Saint Albans students recognized for helping classmates register to vote

 CHARLESTON, W.Va. – On Wednesday, February 21st, WV Secretary of State Mac Warner hosted two student leaders from Saint Albans High School (SAHS) as his honored guests at the State Capitol.

Daeonii Robinson and Morgandy Nichols – both members of the 2024 graduating class at SAHS – were recommended by their principal to represent their high school as Honorary Secretaries of State for their efforts to register members of the senior class to vote. Nominations for Honorary Secretaries of State are only accepted by those high schools that qualify for the Jennings Randolph Award. To qualify for the Award, a West Virginia high school must host a student-led effort to register at least 85% of their eligible senior class to vote.

Del. Walter Hall, Secretary of State Mac Warner, Morgandy Nichols, Daeonii Robinson and SAHS AP Government Teacher Greg Ward.

Started by the WV Secretary of State’s Office in 1994, the Jennings Randolph Award for Civic Engagement commemorates West Virginia’s late U.S. Senator Jennings Randolph’s legacy as the Father of the 26th Amendment. One of the defining moments in voting rights history, the 26th Amendment was passed in 1971. The Amendment lowered the voting age from 21 to 18.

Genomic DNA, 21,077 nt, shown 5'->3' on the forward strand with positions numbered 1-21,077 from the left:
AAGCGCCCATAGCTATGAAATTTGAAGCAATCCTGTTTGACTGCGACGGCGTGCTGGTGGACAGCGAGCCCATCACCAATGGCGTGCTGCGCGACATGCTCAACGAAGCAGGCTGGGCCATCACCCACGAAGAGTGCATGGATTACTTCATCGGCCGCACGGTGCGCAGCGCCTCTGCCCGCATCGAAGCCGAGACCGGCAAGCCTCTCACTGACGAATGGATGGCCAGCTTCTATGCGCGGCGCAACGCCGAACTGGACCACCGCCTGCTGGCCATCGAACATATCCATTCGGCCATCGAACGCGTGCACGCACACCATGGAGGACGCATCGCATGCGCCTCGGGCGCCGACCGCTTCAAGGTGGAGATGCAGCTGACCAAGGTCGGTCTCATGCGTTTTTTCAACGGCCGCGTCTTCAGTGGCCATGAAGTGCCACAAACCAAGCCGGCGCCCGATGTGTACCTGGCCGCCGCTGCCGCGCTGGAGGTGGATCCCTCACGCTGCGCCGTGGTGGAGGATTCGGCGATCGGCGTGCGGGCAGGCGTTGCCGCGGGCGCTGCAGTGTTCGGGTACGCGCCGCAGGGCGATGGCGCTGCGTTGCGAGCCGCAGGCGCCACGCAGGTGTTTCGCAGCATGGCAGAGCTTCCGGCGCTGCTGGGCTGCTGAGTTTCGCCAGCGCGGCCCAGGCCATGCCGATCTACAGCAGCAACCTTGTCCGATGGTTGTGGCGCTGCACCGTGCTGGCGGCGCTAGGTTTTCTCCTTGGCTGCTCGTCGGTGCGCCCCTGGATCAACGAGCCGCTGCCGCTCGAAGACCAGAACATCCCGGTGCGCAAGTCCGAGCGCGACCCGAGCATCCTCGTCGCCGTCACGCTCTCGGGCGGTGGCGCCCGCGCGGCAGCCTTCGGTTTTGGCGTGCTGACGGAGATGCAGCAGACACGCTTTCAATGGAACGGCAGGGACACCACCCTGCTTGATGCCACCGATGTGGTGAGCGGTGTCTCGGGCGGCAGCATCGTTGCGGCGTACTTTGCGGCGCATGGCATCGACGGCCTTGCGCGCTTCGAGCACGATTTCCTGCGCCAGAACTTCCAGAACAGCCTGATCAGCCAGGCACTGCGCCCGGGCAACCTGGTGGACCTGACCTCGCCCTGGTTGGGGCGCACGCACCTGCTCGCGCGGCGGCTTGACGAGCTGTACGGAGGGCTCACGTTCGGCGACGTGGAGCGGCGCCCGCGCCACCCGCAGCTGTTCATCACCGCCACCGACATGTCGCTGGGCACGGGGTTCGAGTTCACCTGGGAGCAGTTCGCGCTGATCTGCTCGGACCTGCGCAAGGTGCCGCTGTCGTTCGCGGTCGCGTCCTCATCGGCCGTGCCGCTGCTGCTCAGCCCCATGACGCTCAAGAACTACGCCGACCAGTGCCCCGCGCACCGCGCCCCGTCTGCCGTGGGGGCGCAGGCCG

“With the designation of Honorary Secretaries of State, Robinson and Nichols have proven to their school, community, and state that they are committed to seeing more young people in West Virginia voting and playing an active role in our government,” said Secretary of State Mac Warner. “Fewer than 30 high schools in the state will receive this prestigious recognition for the 2023-24 school year.”

In addition to a tour of the WV Secretary of State’s Office and the State Capitol, Delegate Walter Hall recognized Robinson and Nichols during the House of Delegates floor session. Delegate Hall is an elected representative of Kanawha County and the Assistant Majority Whip in the WV House of Delegates.

Facebook
Twitter
Reddit
Email

Related stories

Jefferson County Alumni Speak

In 1866, Page Jackson High School became the first publicly funded school for African American students in Jefferson County. The school was symbolic for African

Give us your feedback